Tag Archives: Free Speech

Anonymous Defamation: Website Users Reviewed in Appeals Court

defamation lawsuits and laws
A court case in Indiana has raises an intriguing First Amendment question as it relates to anonymous defamation. In this case, a potentially libelous comment was left by an anonymous user on the Star website. The comment suggested that Jeffrey Miller, the former head of Junior Achievement of Central Indiana, and several of his colleagues had misappropriated funds into their own bank accounts. This comment was posted by a user with the handle “DownWithTheColts.” Now Miller et al. want to sue, but they have no idea who “DownWithTheColts” is. Although the Star may be able to find identifying information about this individual via his or her IP address (Internet Protocol Address), the publication refused to provide it, citing anonymous speech ...

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The Privacy Tort of False Light Explained By An Internet Lawyer In Plain English

Internet Laws
Believe it or not, The United States Constitution doesn’t mention “privacy” once; but that doesn’t mean invasion of privacy isn’t protected. After all, the fourth amendment guards against unreasonable search and seizures, and the ninth ensures that rights not explicitly mentioned in the Constitution are also protected. As such, many states have False Light invasion of privacy laws on the books. As a private citizen, you have a right to protect yourself from unflattering and unwanted publicity. The legal concept is known as “False Light.” And as we collectively continue to travel down this Internet-obsessed road we’re on, expect to see more false light lawsuits hitting the courts. What Is False Light? False light is a privacy tort often confused ...

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Posted in Internet Defamation Law, Online Privacy Law | Tagged , , , , , , , , | 9 Comments

Online Defamation Does A Number On Lawyer’s Reputation

defamation lawsuits and laws
Shakespeare said it best, “Hell hath no fury like a woman scorned.” And no man knows the truth of those words better than former Norwalk, Connecticut prosecutor Matthew C. Couloute Jr. When several of the young attorney’s former lovers flamed him on the website LiarsCheatersRUs.com, their blast of virtual vitriol became the top search result on Google and landed him several headlines in the New York Post. Couloute’s Background Prior to his online infamy Mattew C. Couloute Jr. enjoyed a legal career that would inspire envy in most. He was the youngest attorney to serve as a prosecutor for the state of Connecticut; he worked for the National Football League; AND he served as a consultant for MSNBC and Court ...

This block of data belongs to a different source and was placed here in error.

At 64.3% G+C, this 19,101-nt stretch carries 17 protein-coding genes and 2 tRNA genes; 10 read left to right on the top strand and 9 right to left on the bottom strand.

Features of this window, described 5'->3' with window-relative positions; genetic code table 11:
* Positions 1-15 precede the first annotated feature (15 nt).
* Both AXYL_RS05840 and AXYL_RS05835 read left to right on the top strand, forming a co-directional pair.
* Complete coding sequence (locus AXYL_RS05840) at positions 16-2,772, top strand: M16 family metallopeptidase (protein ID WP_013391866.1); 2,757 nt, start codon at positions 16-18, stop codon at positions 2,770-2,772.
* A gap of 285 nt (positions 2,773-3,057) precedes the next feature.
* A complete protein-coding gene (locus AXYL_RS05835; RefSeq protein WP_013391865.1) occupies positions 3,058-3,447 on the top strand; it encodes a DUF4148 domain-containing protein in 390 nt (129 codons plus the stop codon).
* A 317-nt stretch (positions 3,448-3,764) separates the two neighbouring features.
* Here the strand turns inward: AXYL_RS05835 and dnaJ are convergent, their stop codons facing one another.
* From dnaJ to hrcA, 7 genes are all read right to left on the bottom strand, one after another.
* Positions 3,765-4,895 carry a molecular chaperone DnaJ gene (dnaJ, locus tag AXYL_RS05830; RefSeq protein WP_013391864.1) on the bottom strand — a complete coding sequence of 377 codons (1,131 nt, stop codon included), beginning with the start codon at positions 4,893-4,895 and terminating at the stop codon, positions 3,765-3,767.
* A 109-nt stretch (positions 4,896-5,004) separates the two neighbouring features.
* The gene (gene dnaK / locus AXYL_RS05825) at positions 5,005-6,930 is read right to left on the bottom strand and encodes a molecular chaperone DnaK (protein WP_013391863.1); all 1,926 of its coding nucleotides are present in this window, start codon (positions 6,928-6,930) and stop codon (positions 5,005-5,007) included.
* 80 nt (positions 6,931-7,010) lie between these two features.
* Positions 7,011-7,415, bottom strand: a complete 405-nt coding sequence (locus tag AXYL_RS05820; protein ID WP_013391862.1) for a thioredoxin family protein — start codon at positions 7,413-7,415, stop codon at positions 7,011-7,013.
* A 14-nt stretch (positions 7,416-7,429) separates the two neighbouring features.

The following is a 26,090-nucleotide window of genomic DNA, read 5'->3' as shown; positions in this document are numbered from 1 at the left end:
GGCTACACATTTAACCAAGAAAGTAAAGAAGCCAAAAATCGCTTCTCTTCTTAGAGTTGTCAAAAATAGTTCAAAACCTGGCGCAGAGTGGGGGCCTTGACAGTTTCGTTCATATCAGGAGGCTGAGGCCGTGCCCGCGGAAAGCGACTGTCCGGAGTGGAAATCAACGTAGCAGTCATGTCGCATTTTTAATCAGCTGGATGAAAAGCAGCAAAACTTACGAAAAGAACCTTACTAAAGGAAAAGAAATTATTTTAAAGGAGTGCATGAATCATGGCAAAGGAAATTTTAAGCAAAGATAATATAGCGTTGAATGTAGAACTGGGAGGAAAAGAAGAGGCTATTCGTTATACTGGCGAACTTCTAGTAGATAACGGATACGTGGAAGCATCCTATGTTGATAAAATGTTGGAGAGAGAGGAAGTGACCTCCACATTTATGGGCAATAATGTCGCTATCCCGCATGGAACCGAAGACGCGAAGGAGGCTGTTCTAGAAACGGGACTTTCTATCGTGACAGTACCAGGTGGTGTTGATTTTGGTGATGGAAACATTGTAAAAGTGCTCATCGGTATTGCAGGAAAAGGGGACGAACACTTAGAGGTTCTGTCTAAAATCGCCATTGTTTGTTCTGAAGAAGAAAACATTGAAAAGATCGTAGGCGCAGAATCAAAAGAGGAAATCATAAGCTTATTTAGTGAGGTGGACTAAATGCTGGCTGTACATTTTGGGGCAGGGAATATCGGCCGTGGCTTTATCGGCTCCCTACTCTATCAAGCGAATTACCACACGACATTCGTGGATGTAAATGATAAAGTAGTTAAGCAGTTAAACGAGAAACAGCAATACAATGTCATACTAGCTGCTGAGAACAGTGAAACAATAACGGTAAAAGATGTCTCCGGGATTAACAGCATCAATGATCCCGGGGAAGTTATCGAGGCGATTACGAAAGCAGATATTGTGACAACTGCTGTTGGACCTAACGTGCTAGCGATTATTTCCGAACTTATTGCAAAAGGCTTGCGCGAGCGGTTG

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Twitter Threats and The Law

Twitter and the Law
These days, Twitter threats are as commonplace as the Internet itself! And it’s an odd phenomenon too, since, unlike in most blog comment sections, many people use their real identities on the 140-character social networking platform. Perhaps Twitter’s frantic pace is to blame. After all, people do tend to tweet first and think later.  And that’s all fine and well, but as an Internet lawyer, let me remind you that threatening people on Twitter can land you in some legal trouble with the FBI – and who needs them banging down their door? Twitter Threats: Legal or Illegal? Here’s the deal: any credible threat made by one person to another is illegal. And all it takes to trigger an FBI ...

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Why Is Wikipedia Down Today? Blame SOPA

capitol
On January 18, 2012, thousands of folks settled into their desks for the day, only to find out that many popular websites weren’t working. Even Google had a special message on their homepage. And it all had to do with the Stop Online Piracy Act, a.k.a., SOPA. The Internet didn’t break that day. It was anti-SOPA day — and many high-profile websites “went dark” for 24 hours to protest against the far-reaching online intellectual property bill that was swiftly making its way through the government. Like most political issues, there were two sides to the SOPA story — those that fiercely defended the measures, and those who fiercely opposed them. But unlike many political issues, SOPA was not a fight ...

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Posted in Intellectual Property Law, Internet Law | Tagged , , , , | 1 Comment

Illinois Appeals Court Protects Anonymous Poster In Internet Defamation Lawsuit

Internet defamation legal ruling